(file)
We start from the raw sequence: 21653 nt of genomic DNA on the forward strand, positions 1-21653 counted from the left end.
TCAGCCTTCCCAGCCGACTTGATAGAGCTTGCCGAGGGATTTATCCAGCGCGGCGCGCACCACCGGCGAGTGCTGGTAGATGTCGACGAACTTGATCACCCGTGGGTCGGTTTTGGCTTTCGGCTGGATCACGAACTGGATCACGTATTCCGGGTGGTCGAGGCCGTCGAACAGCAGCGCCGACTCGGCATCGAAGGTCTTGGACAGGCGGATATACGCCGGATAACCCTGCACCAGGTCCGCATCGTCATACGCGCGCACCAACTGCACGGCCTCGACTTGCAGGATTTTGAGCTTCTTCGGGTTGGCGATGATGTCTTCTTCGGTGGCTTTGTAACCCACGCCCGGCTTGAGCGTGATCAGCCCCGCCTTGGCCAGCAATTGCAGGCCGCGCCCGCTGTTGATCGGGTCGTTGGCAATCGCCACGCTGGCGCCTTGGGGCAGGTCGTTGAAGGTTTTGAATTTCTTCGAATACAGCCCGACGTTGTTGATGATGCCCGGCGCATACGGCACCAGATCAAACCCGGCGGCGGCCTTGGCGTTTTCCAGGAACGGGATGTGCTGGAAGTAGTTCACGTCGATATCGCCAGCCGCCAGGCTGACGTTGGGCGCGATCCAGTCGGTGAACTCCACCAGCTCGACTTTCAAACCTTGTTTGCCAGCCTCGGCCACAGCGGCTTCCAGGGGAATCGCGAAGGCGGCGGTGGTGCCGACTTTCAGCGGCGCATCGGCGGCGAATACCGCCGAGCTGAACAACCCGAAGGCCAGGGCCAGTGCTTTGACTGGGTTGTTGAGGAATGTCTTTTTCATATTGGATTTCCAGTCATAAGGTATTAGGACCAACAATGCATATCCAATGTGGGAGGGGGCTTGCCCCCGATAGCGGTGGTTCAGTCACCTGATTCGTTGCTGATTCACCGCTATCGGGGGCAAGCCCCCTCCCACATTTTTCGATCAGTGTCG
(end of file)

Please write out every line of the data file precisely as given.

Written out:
We start from the raw sequence: 21653 nt of genomic DNA on the forward strand, positions 1-21653 counted from the left end.
TCAGCCTTCCCAGCCGACTTGATAGAGCTTGCCGAGGGATTTATCCAGCGCGGCGCGCACCACCGGCGAGTGCTGGTAGATGTCGACGAACTTGATCACCCGTGGGTCGGTTTTGGCTTTCGGCTGGATCACGAACTGGATCACGTATTCCGGGTGGTCGAGGCCGTCGAACAGCAGCGCCGACTCGGCATCGAAGGTCTTGGACAGGCGGATATACGCCGGATAACCCTGCACCAGGTCCGCATCGTCATACGCGCGCACCAACTGCACGGCCTCGACTTGCAGGATTTTGAGCTTCTTCGGGTTGGCGATGATGTCTTCTTCGGTGGCTTTGTAACCCACGCCCGGCTTGAGCGTGATCAGCCCCGCCTTGGCCAGCAATTGCAGGCCGCGCCCGCTGTTGATCGGGTCGTTGGCAATCGCCACGCTGGCGCCTTGGGGCAGGTCGTTGAAGGTTTTGAATTTCTTCGAATACAGCCCGACGTTGTTGATGATGCCCGGCGCATACGGCACCAGATCAAACCCGGCGGCGGCCTTGGCGTTTTCCAGGAACGGGATGTGCTGGAAGTAGTTCACGTCGATATCGCCAGCCGCCAGGCTGACGTTGGGCGCGATCCAGTCGGTGAACTCCACCAGCTCGACTTTCAAACCTTGTTTGCCAGCCTCGGCCACAGCGGCTTCCAGGGGAATCGCGAAGGCGGCGGTGGTGCCGACTTTCAGCGGCGCATCGGCGGCGAATACCGCCGAGCTGAACAACCCGAAGGCCAGGGCCAGTGCTTTGACTGGGTTGTTGAGGAATGTCTTTTTCATATTGGATTTCCAGTCATAAGGTATTAGGACCAACAATGCATATCCAATGTGGGAGGGGGCTTGCCCCCGATAGCGGTGGTTCAGTCACCTGATTCGTTGCTGATTCACCGCTATCGGGGGCAAGCCCCCTCCCACATTTTTCGATCAGTGTCG